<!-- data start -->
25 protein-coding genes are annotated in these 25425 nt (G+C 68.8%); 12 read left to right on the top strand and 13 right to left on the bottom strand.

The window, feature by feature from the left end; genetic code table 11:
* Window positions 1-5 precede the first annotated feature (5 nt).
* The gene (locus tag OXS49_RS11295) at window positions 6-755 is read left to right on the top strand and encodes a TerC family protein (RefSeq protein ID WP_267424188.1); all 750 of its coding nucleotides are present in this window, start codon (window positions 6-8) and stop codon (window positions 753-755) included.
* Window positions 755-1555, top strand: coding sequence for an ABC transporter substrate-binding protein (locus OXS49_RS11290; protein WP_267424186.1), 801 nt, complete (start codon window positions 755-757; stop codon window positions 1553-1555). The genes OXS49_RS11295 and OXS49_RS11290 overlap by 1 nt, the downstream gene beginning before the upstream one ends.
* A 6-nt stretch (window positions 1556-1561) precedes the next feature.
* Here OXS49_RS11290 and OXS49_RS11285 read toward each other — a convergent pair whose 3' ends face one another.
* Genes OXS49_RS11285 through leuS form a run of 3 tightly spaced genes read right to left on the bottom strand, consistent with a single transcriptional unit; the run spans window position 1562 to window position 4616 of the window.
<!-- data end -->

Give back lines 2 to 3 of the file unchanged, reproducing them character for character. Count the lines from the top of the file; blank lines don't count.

The window, feature by feature from the left end; genetic code table 11:
* Window positions 1-5 precede the first annotated feature (5 nt).